Facing an adoring crowd of pro-Israeli Jews, President Trump’s controversial aide Sebastian Gorka sought to frame the discussion regarding his affiliation with pro-Nazi organizations as part of an organized campaign by critics of Israel.
“Because we are pro-Israel we have to be attacked,” Gorka said at the annual Jerusalem Post conference held in New York. “Whether it’s the president, Steve Bannon, Steve Miller or me.” Gorka was referring to Trump’s top advisers Bannon and Miller, both of whom are representing the far right-wing school of thought in the Oval Office.
According to Gorka, claims directed at the Trump administration regarding its approach to Jews, Islamophobic undertones or relations with the far right all have to do with the president and his advisers’ views on Israel.
“Who are the leaders of the slanders against the administration?” Gorka asked. “People who are either connected to BDS or pro JCPOA Iran deal.” BDS is the movement calling to boycott Israel and divest from it, and the JCPOA is the nuclear deal signed with Iran during the Obama administration.
Gorka avoided providing direct responses to reports about his affiliation with a Hungarian organization that was allied with the Nazis during World War II, or about his affiliation with Hungarian anti-Semitic politicians.
“I have spent my life fighting against totalitarian ideologies and so did my father,” Gorka said, praising his father’s work and the award he received for his activism. “The bottom line is that nobody, not at the Forward, not at Politico, has found one sentence I said that is anti-Semitic or anti-Israel.” Gorky was referring to the Forward’s reporting about his ties with Hungarian groups.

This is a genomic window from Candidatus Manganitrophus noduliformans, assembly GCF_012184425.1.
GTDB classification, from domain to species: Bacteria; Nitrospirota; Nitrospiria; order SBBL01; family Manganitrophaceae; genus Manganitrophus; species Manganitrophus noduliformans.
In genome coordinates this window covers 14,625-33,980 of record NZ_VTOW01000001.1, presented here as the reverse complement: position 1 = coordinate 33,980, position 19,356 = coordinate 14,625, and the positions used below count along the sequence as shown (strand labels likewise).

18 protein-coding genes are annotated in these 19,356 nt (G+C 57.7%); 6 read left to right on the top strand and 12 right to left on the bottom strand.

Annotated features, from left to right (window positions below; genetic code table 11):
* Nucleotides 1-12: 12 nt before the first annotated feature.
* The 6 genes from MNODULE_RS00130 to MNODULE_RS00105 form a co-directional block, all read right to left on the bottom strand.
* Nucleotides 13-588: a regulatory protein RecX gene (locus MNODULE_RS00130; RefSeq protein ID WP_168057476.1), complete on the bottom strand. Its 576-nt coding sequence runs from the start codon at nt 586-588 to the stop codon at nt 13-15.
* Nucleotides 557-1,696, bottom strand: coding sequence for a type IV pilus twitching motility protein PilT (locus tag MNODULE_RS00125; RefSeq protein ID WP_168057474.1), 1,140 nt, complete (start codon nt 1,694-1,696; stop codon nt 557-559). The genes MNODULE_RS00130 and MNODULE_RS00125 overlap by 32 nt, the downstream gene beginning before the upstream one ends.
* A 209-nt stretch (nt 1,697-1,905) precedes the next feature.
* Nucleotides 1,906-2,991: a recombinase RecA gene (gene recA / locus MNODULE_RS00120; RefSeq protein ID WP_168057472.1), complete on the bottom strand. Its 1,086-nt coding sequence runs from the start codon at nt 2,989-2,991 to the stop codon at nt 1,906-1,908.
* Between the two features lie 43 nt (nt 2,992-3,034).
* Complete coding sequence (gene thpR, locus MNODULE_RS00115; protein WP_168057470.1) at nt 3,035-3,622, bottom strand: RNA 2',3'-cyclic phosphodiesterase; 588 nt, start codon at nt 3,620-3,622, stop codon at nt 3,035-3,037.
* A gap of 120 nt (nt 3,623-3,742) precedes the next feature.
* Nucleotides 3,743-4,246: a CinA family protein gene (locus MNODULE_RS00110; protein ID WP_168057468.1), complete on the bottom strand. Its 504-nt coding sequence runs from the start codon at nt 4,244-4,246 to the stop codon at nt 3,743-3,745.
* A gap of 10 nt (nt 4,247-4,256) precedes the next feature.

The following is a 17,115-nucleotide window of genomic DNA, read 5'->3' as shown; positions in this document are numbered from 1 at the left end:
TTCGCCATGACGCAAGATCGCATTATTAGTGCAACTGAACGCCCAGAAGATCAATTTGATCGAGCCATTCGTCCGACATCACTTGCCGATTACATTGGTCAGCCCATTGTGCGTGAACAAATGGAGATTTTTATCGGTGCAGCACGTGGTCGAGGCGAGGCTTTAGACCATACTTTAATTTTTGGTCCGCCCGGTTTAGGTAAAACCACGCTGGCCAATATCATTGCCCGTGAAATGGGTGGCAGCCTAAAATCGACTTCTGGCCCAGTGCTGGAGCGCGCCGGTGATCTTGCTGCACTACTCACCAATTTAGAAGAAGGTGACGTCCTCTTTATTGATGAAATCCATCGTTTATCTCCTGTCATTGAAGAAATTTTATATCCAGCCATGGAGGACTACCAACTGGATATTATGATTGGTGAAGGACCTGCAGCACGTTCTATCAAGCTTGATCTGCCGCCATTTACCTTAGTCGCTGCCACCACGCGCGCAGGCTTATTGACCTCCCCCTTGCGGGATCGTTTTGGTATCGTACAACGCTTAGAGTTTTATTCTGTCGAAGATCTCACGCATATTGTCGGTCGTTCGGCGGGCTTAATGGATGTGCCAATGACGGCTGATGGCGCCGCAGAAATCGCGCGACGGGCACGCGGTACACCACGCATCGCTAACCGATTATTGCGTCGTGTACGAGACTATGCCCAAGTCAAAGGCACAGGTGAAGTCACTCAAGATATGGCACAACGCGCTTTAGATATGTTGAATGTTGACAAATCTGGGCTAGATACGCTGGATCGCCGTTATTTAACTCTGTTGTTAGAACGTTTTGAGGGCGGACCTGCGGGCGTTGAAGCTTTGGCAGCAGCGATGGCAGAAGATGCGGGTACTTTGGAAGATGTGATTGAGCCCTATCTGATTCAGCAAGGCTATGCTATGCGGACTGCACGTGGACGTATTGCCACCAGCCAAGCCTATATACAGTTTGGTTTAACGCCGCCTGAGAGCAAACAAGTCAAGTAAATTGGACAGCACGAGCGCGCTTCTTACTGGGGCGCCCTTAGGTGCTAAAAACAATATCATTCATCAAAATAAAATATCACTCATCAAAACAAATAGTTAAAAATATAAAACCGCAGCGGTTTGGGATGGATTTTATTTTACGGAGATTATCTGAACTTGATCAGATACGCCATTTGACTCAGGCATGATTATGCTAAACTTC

The Forward’s editor-in-chief, Jane Eisner, noted that the Forward never accused Gorka of being anti-Semitic and that she merely asked him to explain his affiliations and support for far right-wing groups.
Sitting onstage in an interview setting, Gorka was not pressed by The Jerusalem Post’s editor, Jacob Katz, to provide any substantive explanation of his involvement with the Vitezi Rend order in Hungary. Although he has denied being a formal member of the group, Gorka has repeatedly expressed support for the far right-wing organization that the U.S. government says was under the control of the Nazis during World War II.
Katz allowed him to change the subject to his preferred topic of the threat of radical Islam.
“Jihadis are linked to fascists because they are totalitarians,” Gorka added.
Gorka’s appearance at the conference was aimed at sending a double message: first, reaching out to the Jewish community and winning over its support, and second, disproving claims that he has lost grace with the president and is on his way out of the White House.
“There’s fake news and there’s very fake news,” Gorka said about reports stating that he was asked to leave. “I will be there for as long as the president has use for me.” Press reports detailing inner fighting within the Trump White House, Gorka said, come from people “who don’t like our stance that we wish to be leaders of the world. That’s a sad reality.”
The audience at The Jerusalem Post conference responded to Gorka’s address with lengthy applause, especially when he spoke about the threat of Islamic jihadism. A victory in the war against terror, he said, will be achieved when “the black flag of [the Islamic State group] is reviled around the world like the swastika.” He criticized the Obama administration for refusing to use the phrase “radical Islam” and likened it to a commander telling soldiers on D-Day not to refer to the Germans as Nazis.
Nathan Guttman, staff writer, was the Forward’s Washington bureau chief. He joined the staff in 2006 after serving for five years as Washington correspondent for the Israeli dailies Haaretz and The Jerusalem Post. In Israel, he was the features editor for Ha’aretz and chief editor of Channel 1 TV evening news. He was born in Canada and grew up in Israel. He is a graduate of the Hebrew University of Jerusalem.